[…] only the HLA-DR3–DQ2 haplotype. [nejm.org]
We confirmed the high frequency of HLA‐DR3 in this population, and we were also able to demonstrate the additional risk of developing celiac disease imparted by HLA‐DR7. [doi.org]
The primary management of celiac disease is dietary. Complete elimination of gluten-containing grain products (including wheat, rye, and barley) is essential to treatment. However, complete avoidance of gluten-containing grain products is often difficult for patients to achieve and maintain. This is because certain products like wheat flour are virtually ever present in the American diet .
A small percentage of patients with celiac disease fail to respond to a gluten-free diet. In some patients who are refractory, corticosteroids can prove very helpful. In patients who fail to respond to corticosteroids, other comorbid conditions, such as lymphomas of the small intestine, have to be ruled out  .
With early removal of gluten from the diet, it becomes less likely for health complications to develop. The body quickly returns to health, in many cases, after the individual begins strict gluten-free nutrition.
To achieve optimal health, the gluten free diet must be maintained for life .
Celiac disease is caused by a reaction to gliadin, a prolamin (gluten protein) found in wheat, and similar proteins found in the crops of the tribe Triticeae (which includes other common grains such as barley and rye).
Wheat subspecies (like spelt and durum) and related species (such as barley, rye, triticale and Kamut) also induce symptoms of celiac disease . A small minority of people with celiac disease also react to oats. It is most probable that oats produce symptoms due to cross-contamination with other grains in the fields or in the distribution channels. Therefore, oats are generally not recommended. However, many companies assure the 'purity' of oats and are therefore still able to be consumed through these sources.
Other cereals like maize, millet, sorghum, teff, rice, and wild rice are safe for individuals with coeliac to ingest, as well as non-cereals like amaranth, quinoa, and buckwheat. Non-cereal carbohydrate-rich foods such as potatoes and bananas do not contain gluten and do not trigger symptoms of celiac disease.
Celiac disease isn’t common. Its prevalence is decreased among blacks and those of Hispanic or Asian ethnicity. The incidence of symptomatic celiac disease in adults is estimated at 2 to 13 per 100,000 per year .
Celiac disease has a strong hereditary connotation. The prevalence of the condition in first-degree relatives is 10% approximately.
A strong association exists between celiac disease and two human leukocyte antigen (HLA) haplotypes (DQ2 and DQ8). Damage to the intestinal mucosa is seen with the presentation of gluten-derived peptide gliadin, made up of 33 amino acids, by the HLA molecules to helper T cells. Helper T cells mediate the inflammatory response. Endogenous tissue transglutaminase deamidates gliadin into a negatively charged protein thereby increasing its immunogenicity. Absence of intestinal villi and lengthening of intestinal crypts characterize mucosal lesions in untreated celiac disease. More lymphocytes infiltrate the epithelium (intraepithelial lymphocytes). Destruction of the absorptive surface of the intestine leads to a maldigestive and malabsorption syndrome .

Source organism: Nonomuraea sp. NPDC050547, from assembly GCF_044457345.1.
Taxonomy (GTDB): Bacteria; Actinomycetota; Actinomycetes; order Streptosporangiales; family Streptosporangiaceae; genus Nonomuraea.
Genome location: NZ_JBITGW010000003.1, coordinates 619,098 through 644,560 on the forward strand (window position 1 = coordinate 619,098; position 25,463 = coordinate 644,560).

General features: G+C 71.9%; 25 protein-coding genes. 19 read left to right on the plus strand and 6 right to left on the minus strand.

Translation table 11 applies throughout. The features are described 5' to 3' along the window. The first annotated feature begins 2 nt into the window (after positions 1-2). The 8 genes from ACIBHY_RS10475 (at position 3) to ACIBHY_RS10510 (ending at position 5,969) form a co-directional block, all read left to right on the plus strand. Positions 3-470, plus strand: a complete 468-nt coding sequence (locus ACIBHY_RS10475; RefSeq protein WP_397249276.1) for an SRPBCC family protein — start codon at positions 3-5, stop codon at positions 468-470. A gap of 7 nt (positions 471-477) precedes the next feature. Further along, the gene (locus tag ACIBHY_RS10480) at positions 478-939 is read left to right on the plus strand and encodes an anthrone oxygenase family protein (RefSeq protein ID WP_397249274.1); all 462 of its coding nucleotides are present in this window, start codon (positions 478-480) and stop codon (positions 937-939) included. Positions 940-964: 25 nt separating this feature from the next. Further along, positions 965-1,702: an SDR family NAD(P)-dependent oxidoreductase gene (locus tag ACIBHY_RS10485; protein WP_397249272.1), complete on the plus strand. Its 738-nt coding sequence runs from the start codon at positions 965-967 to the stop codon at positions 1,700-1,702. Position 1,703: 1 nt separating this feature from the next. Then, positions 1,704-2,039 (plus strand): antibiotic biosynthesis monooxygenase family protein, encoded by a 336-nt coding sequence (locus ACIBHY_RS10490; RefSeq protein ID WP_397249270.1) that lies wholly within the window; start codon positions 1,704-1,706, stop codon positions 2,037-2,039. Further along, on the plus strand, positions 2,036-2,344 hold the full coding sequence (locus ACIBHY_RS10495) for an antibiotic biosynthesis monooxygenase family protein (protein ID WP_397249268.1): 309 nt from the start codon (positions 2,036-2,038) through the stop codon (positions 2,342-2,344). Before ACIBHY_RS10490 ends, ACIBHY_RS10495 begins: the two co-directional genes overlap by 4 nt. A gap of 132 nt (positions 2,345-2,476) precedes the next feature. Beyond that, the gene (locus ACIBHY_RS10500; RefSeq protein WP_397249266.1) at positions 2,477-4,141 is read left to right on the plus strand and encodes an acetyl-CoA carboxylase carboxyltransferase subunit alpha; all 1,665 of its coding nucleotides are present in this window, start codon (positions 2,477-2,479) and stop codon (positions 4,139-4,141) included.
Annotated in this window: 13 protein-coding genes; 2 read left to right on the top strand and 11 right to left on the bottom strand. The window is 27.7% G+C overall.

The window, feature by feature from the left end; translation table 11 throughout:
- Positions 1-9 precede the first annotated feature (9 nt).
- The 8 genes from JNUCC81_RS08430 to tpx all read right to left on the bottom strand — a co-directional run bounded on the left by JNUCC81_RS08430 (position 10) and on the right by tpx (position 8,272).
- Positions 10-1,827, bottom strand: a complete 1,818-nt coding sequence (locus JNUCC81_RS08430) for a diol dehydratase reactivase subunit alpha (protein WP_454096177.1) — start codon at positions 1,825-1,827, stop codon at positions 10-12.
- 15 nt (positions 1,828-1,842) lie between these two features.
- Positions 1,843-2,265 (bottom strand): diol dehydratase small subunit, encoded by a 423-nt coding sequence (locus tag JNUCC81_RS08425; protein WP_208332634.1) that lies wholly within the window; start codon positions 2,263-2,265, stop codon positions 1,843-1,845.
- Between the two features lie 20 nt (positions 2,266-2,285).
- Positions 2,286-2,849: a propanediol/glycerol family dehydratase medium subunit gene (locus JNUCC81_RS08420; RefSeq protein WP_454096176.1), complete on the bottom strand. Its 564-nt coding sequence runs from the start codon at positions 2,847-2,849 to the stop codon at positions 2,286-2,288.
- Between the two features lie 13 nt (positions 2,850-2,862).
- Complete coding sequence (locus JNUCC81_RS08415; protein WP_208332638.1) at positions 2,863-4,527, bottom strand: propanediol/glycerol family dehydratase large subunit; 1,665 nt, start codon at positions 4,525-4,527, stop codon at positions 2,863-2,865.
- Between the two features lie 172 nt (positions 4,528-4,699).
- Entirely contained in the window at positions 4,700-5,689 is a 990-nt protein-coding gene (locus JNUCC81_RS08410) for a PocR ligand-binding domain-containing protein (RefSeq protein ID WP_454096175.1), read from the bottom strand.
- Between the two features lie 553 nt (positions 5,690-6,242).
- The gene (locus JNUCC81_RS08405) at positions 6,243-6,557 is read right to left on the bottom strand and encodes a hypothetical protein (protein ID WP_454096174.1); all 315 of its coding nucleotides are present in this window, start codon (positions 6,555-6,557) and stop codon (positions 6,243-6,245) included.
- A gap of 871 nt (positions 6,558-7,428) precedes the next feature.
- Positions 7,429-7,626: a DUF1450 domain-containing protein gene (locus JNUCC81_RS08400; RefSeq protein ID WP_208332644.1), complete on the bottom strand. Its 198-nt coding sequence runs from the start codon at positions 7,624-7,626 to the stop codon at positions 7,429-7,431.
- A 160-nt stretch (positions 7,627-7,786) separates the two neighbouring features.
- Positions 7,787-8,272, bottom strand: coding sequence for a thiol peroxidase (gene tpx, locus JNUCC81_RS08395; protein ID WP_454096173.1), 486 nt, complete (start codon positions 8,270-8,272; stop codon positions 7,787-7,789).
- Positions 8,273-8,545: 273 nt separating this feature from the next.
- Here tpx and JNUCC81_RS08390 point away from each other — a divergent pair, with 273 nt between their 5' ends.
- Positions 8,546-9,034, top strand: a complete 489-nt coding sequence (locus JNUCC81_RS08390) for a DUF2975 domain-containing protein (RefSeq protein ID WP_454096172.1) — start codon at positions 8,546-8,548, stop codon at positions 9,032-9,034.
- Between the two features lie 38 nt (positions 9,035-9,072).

The disease cannot be prevented.
Also known as celiac sprue and gluten sensitive enteropathy, celiac disease is mostly a chronic disorder of the digestive tract which brings about an inability to tolerate gliadin which is the alcohol soluble fraction of gluten. The protein gluten is mostly found in rye, barley and wheat .
In patients with ciliac sprue, ingestion of giladin triggers an immunologically mediated inflammatory response which ends up damaging the mucosa of the intestines. This brings about maldigestion and malabsorption of food nutrients.
Celiac disease is reaction to eating gluten. Gluten is a protein that is seen in wheat, rye and barley.
In people that have celiac disease, consumption of this protein causes an immune response in your small intestine. Over a period of time the reaction damages the small intestine and this leads to malabsorption (inability to absorb other nutrients).
With this intestinal damage, weight loss, bloating and diarrhea in some cases sets in. After a while, the brain, nervous system, liver, and other organs end up getting deprived of important nutrients.
There is no total cure for this disease but it can be controlled by following a strict gluten free diet. The diet can also lead to gradual healing of the intestine.
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- AGA Institute. AGA Institute Medical Position Statement on the Diagnosis and Management of Celiac Disease. Gastroenterology 2006; 131:1977.
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- Stenson WF, Newberry R, Lorenz R, et al. Increased prevalence of celiac disease and need for routine screening among patients with osteoporosis. Arch Intern Med 2005; 165:393.